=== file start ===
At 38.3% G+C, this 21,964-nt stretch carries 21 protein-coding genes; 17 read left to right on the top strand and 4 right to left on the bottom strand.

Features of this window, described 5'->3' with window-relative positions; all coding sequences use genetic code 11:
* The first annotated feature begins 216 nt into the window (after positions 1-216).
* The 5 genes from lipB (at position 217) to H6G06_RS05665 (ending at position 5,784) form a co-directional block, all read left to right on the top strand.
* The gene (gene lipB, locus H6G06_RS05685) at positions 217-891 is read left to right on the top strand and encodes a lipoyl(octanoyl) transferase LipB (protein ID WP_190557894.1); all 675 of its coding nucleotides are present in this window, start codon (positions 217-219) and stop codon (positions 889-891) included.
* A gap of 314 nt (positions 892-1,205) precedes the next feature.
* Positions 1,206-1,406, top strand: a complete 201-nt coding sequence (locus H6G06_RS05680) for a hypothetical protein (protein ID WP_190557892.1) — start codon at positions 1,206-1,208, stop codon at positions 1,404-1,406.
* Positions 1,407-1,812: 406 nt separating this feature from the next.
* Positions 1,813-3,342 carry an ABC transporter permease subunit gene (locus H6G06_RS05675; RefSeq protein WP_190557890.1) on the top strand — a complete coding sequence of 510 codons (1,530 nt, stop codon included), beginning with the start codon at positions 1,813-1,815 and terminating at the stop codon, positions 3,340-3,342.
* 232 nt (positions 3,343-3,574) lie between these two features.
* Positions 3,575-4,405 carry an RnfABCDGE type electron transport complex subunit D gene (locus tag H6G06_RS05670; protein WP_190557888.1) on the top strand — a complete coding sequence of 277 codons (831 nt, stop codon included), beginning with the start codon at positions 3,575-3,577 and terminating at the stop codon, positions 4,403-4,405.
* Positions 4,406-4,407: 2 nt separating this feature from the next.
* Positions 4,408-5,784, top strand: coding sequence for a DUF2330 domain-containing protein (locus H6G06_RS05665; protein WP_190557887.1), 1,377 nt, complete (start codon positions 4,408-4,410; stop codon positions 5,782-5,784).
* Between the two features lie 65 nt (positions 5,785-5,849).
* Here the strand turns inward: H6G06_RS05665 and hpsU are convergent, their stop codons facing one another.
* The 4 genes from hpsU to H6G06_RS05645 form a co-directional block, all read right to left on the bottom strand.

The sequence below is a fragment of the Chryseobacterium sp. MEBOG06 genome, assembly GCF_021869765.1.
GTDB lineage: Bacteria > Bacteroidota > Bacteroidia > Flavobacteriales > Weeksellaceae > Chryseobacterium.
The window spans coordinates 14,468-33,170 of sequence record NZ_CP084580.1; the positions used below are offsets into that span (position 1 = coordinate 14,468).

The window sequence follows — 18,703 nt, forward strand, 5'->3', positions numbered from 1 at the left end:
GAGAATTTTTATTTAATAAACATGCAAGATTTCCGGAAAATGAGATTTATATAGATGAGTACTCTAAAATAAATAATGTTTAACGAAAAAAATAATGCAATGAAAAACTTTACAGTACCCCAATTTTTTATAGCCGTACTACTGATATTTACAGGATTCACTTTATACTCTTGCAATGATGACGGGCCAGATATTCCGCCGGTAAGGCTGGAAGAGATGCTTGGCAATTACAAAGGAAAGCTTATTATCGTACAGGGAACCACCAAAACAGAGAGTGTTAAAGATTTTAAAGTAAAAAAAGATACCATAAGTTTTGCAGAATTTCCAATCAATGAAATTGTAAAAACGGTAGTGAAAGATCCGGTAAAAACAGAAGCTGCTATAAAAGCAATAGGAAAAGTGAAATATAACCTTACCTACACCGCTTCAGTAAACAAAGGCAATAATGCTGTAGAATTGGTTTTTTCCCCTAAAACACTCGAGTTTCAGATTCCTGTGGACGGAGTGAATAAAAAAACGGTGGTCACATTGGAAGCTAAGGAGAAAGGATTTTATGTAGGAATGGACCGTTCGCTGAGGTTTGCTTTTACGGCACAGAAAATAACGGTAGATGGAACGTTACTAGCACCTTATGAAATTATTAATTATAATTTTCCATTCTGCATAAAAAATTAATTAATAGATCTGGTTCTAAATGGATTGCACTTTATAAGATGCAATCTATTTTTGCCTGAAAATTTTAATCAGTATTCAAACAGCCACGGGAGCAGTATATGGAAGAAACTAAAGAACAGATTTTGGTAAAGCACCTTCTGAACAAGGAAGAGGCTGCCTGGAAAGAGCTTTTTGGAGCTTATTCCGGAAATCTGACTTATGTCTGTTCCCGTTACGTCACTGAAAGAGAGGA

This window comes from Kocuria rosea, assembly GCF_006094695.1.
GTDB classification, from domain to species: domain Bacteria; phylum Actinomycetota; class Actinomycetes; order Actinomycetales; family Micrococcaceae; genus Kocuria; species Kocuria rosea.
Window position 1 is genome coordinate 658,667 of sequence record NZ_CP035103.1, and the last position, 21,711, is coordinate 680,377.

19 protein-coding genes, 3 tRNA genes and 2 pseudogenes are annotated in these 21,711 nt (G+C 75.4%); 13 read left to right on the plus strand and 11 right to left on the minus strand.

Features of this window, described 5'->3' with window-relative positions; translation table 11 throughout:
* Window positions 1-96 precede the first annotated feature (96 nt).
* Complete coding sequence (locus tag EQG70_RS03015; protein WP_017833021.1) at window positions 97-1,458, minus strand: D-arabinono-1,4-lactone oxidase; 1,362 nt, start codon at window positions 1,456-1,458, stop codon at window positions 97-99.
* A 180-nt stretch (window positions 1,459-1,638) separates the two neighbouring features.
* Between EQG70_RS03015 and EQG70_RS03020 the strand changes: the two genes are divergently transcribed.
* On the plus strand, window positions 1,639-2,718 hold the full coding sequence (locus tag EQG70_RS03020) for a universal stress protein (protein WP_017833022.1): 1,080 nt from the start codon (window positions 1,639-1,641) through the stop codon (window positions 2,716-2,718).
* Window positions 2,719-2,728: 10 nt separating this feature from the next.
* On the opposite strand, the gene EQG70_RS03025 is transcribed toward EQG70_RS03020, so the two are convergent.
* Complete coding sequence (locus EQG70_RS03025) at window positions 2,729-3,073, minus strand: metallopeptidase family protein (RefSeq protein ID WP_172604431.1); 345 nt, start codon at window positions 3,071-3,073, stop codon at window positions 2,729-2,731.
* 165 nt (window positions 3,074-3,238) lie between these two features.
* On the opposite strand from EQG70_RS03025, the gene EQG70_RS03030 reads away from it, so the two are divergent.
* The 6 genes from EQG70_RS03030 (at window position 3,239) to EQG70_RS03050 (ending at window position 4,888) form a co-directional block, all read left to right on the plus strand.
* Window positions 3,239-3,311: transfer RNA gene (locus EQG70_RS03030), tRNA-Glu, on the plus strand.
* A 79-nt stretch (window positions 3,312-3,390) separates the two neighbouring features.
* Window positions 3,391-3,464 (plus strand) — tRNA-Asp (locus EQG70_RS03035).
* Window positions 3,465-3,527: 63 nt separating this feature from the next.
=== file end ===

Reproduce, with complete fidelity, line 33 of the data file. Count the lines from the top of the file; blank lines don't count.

* On the opposite strand, the gene EQG70_RS03025 is transcribed toward EQG70_RS03020, so the two are convergent.